This month, the CIA convened a gathering of life sciences experts who warned that genetically engineered diseases "could be worse than any disease known to man." The report generated by the scientists, "The Darker Bioweapons Future," argues, "The same science that may cure some of our worst diseases could be used to create the world's most frightening weapons." They also noted the possibility that these monstrous creations could potentially be released secretly, and thus avoid any international "blowback."

"One panelist cited the possibility of a stealth virus attack that could cripple a large portion of people in their forties with severe arthritis, concealing its hostile origin and leaving a country with massive health and economic problems," the report says.

Is this just more fear mongering, or the sci-fi fantasies of a researcher who is dependent on federal funds for his research? We won't know for a while, of course, but just this week, scientist L. Craig Venter, one of the key players in the mapping of the human genome, posted on the Internet instructions for how to build a synthetic virus (he is working on the artificial creation of living organisms that could clean up pollution).

In any event, if such nightmares should come true, it is likely to be in the United States, the birthplace of bio-terrorism, which will have had the scientific ability, bureaucratic organization and research money needed to create them.

Christopher Scheer is a staff writer for AlterNet. He is co-author of "The Five Biggest Lies Bush Told Us About Iraq."

The Lesson of Samarra

"U.S. Sees Lesson for Insurgents in an Iraq Battle," is the headline of a New York Times news report on Tuesday. Detailing the violent ambush in the Iraqi town of Samarra over the weekend, the first sentence of the article reads, "American commanders vowed Monday that the killing of as many as 54 insurgents in this central Iraqi town would serve as a lesson to those fighting the United States."

But what, exactly, are those "lessons?" The answer to that question spells more bad news for both Iraq and the U.S. occupation.

It is still unclear as to what actually happened in Samarra. The military brass' story is that dozens of Hussein-allied fedayeen pseudo-ninjas were picked off with surgical precision in a pair of wild gunfights fought on crowded city streets. Angry Iraqi witnesses and medical personnel, however, claim that innocent civilians were caught in the crossfire. But it doesn't matter which of the two wildly divergent versions of what happened in this particular Biblical town on this particular day is closer to the truth.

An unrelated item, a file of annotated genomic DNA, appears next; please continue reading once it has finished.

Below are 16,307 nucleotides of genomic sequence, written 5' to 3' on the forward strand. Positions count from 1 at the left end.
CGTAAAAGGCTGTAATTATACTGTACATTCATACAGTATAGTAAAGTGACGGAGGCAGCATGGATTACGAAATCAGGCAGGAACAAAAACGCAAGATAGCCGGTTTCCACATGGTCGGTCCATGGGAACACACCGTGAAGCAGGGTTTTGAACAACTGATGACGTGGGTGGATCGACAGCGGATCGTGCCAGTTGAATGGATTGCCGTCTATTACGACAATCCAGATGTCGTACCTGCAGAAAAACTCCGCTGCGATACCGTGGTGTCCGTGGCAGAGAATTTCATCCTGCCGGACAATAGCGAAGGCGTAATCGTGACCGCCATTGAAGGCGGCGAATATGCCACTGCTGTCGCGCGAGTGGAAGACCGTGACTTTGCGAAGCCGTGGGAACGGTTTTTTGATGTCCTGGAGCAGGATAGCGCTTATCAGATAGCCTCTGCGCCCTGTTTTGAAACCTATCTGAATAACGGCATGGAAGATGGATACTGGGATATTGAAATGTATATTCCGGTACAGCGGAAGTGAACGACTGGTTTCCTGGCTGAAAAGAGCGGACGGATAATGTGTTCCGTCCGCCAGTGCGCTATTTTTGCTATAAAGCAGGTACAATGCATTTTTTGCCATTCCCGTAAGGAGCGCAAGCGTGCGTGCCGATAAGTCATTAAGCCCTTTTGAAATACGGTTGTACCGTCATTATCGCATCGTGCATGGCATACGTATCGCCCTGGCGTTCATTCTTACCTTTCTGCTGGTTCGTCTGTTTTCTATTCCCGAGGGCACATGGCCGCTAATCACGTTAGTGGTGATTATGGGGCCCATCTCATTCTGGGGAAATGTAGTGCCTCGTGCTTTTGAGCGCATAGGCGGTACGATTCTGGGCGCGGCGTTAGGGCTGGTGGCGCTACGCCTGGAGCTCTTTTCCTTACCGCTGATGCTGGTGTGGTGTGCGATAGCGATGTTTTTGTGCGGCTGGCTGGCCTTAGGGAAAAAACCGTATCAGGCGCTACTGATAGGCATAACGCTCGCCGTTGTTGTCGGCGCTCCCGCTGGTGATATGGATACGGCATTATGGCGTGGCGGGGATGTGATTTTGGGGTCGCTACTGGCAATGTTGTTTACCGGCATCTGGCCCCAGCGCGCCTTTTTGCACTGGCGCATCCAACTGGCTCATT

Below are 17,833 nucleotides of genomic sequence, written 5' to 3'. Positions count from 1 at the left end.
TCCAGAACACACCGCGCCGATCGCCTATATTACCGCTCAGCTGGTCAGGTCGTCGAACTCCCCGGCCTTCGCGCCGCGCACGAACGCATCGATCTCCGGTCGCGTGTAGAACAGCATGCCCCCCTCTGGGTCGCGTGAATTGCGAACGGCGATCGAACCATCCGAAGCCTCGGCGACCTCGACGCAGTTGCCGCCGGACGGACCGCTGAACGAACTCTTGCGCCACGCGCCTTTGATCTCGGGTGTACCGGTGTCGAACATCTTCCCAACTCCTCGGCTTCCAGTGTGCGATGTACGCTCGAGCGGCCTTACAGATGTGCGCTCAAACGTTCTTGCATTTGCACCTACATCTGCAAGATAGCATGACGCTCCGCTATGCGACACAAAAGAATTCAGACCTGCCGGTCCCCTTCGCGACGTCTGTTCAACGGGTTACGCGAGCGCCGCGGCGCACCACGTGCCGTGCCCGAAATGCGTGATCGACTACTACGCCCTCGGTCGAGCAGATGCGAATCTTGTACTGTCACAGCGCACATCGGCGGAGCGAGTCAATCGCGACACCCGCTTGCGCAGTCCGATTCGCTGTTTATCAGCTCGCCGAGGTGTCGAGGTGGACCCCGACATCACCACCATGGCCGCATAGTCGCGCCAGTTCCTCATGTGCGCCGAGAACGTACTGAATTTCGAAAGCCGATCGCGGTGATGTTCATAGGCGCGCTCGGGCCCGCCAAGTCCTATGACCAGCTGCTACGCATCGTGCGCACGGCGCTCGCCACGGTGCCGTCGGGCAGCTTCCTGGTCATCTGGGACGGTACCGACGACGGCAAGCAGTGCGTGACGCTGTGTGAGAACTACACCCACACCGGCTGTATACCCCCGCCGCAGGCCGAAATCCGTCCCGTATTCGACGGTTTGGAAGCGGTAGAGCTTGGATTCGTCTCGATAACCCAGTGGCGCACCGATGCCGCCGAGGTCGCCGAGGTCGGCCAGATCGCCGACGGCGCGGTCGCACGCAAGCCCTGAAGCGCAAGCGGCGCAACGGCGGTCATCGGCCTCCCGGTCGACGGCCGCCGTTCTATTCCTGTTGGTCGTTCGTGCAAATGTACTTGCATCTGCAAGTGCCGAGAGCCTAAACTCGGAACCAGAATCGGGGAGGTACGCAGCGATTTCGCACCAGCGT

For all who plan to mount an armed resistance to the occupation, for whatever reason, the lesson remains the same: Force the U.S. military to fight on crowded streets. The inevitable result will be dead civilians and a surge in anger and alienation among the populace.

The narrow Anglo coalition that sort of runs Iraq now has failed to heed this lesson, one it should have learned in Vietnam, and again in Somalia. Instead, they are again speaking the language of body counts and "winning" the battle, the same mindset that so confused America 40 years ago. "They attacked, and they were killed," said Peter Pace, vice chairman of the Joint Chiefs of Staff of the Samarra insurgents. "So I think it will be instructive to them."

The U.S. military's reports claimed that 54 guerrillas were killed, but did not mention if any of these might have been civilians. But that's nothing new. Nobody talks about the many innocent Iraqis who have been killed since the invasion, most of whom die in fog-of-war encounters that go uninvestigated by any official beyond the lower echelons of the military. Nobody talks about the nightly raids conducted by U.S. troops who don't speak the language and who are, after all, soldiers and not policemen. Nobody talks about how the death of a single child can turn an entire clan completely and irrevocably against the United States, even if they don't give a hang about Saddam Hussein, al Qaeda or anything else beyond making a living and raising a family.

To say so is hardly melodramatic. Life in the so-called Sunni Triangle, which stretches west and north from Baghdad, has been reduced the basic elements of human nature: survival, greed, rage, love. It is no different in other urban war zones around the world, from Liberia to Somalia to the West Bank.

Vivienne Walt, of the San Francisco Chronicle Foreign Service, who has been doing excellent reporting since the start of the war, reports: